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|Giving Thanks Ahead of Thanksgiving|
|Written by Alex Garcia|
|Wednesday, 21 November 2012 03:35|
Dozens of people gave thanks Monday, Nov. 19, as they received turkeys and all the trimmings for a typical Thanksgiving dinner that otherwise would have been out of reach for them.
"This is a blessing," said Yolanda Pacheco, 62, as she waited to receive the food at Lutheran Social Services of Southern California (LSSC) in Van Nuys. The food bank was able to give close to 200 turkeys to families.
"This is very good for us seniors who are going through a crisis," added Pacheco.
Until about two years ago, Pacheco was a chef at a hotel in Colorado and things were going well for her, she said.
"I came to California to make a better living, but I haven't been able to get a job," Pacheco said.
She currently visits the food bank once a month.
"This helps. It doesn't solve everything, but it does help," she said.
Maria Ceja was also thankful. She has cancer, and takes care of a couple of grandkids and her own son.
"This is only for a day and maybe for leftovers the next," Ceja said. "It's not much, but at least we have for Thanksgiving."
According to the American Farm Bureau Federation, a 10- serving Thanksgiving meal costs about $49.48 this year, up about 28 cents from last year.
Much of that goes to pay for the bird, about $22.23 for a 16- pound turkey. Add bread stuffing, sweet potatoes, rolls with butter, cranberries and pumpkin pie, and the bill goes up.
That may not be a lot for family where two people are working, but it is more difficult when one is on a fixed income, or no income at all.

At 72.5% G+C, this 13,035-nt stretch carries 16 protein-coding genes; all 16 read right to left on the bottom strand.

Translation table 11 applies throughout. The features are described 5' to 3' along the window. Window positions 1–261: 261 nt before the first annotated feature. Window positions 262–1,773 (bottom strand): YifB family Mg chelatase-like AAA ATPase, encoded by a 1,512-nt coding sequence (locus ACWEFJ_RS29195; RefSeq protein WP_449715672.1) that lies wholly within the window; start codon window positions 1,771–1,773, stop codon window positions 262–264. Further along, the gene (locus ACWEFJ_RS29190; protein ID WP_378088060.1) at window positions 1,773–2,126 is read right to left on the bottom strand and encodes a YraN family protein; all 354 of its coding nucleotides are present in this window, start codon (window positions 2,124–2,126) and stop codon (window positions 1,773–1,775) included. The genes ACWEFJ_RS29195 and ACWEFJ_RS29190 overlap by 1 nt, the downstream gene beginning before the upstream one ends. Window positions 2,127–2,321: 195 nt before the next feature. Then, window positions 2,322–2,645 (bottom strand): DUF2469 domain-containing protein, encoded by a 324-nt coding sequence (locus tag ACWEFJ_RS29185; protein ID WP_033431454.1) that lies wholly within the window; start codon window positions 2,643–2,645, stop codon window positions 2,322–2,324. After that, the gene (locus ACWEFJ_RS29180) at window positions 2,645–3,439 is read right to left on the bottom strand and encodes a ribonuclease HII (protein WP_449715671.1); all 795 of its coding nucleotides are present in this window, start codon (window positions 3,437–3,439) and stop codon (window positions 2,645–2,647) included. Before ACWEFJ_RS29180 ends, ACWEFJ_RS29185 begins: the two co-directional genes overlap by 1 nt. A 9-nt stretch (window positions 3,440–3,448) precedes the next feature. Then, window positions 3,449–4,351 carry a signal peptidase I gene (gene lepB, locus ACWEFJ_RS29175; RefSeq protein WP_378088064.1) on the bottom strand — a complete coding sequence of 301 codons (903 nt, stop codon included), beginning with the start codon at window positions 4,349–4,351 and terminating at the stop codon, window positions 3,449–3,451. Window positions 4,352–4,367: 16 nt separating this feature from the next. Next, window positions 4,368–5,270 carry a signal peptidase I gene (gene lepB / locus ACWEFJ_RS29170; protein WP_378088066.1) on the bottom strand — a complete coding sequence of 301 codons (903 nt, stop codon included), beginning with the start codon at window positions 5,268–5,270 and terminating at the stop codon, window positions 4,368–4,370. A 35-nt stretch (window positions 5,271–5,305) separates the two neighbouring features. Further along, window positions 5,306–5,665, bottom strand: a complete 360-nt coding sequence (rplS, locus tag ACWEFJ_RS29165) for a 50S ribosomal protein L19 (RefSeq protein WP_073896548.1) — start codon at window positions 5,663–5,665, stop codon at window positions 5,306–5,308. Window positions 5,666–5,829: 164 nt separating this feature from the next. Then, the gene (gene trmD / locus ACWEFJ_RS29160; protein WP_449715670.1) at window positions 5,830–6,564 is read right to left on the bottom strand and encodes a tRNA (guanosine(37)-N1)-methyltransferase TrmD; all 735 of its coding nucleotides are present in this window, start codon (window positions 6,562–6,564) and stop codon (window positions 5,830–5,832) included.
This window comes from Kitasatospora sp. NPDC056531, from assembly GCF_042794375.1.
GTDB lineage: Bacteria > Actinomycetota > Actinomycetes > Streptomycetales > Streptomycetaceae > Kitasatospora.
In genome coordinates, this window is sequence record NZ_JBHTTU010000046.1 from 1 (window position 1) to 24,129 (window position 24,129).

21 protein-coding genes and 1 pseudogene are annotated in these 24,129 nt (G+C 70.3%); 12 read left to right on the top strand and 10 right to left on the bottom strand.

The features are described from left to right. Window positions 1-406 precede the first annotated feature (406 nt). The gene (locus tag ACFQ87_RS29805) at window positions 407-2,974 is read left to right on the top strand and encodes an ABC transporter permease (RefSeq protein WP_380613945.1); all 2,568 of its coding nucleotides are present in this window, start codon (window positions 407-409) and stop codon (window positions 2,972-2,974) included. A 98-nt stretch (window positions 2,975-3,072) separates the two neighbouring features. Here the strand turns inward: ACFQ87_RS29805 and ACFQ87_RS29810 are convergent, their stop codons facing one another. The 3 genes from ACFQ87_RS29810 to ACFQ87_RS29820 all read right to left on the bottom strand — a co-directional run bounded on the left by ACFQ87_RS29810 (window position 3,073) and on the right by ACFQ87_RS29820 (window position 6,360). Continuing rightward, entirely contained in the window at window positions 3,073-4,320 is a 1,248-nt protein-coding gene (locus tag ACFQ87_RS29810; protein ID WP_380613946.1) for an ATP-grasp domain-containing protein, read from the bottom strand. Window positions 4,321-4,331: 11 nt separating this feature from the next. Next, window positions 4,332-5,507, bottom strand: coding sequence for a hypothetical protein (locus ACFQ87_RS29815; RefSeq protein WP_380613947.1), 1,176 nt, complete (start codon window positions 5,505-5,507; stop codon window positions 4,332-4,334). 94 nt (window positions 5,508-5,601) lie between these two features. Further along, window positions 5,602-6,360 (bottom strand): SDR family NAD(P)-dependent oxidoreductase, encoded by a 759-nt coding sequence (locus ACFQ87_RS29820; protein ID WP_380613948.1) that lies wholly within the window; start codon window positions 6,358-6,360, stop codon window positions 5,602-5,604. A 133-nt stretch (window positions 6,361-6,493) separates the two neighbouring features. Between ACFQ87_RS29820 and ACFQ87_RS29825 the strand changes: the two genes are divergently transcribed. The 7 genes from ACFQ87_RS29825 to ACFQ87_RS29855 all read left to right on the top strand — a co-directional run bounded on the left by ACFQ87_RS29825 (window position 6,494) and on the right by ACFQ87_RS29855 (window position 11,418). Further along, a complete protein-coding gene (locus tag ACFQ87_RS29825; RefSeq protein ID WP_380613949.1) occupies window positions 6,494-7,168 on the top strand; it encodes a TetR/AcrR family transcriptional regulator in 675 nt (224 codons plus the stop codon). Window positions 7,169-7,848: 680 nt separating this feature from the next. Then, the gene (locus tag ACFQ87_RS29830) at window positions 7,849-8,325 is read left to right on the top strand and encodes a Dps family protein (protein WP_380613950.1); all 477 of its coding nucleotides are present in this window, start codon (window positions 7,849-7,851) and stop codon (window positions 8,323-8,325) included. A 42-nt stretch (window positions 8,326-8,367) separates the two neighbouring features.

"I'm incapacitated and this is a big help," said Miguel Santillan who, along with wife Elba also received a turkey. "We thank the organizations who help because we do need it."
Jan Maseda, head of LSSC in Van Nuys, said they were able to get the turkeys thanks to donations from Boy and Girl Scouts units, local churches and other private organizations. "We pre-qualified everybody in August (for the turkeys)," Maseda said. "We wish we could give more, but we simply can't."
Maseda said as the U.S. economic crisis has deepened in recent years, so have the lines of people looking for help.
"Right now we've had a lot of generous people donate to us. They did food drives for us, but come January, we'll be pretty empty again."
She noted, however, that donations have increased about 20 percent this year compared to last—a sign of an economic recovery—but still many people are still looking for help.
The office of Los Angeles City councilmember Tony Cardenas distributed holiday meal baskets to about 950 families.
Cardenas partnered with parent center coordinators at different schools throughout his district, which nominated needy families.
|Last Updated on Wednesday, 21 November 2012 04:37|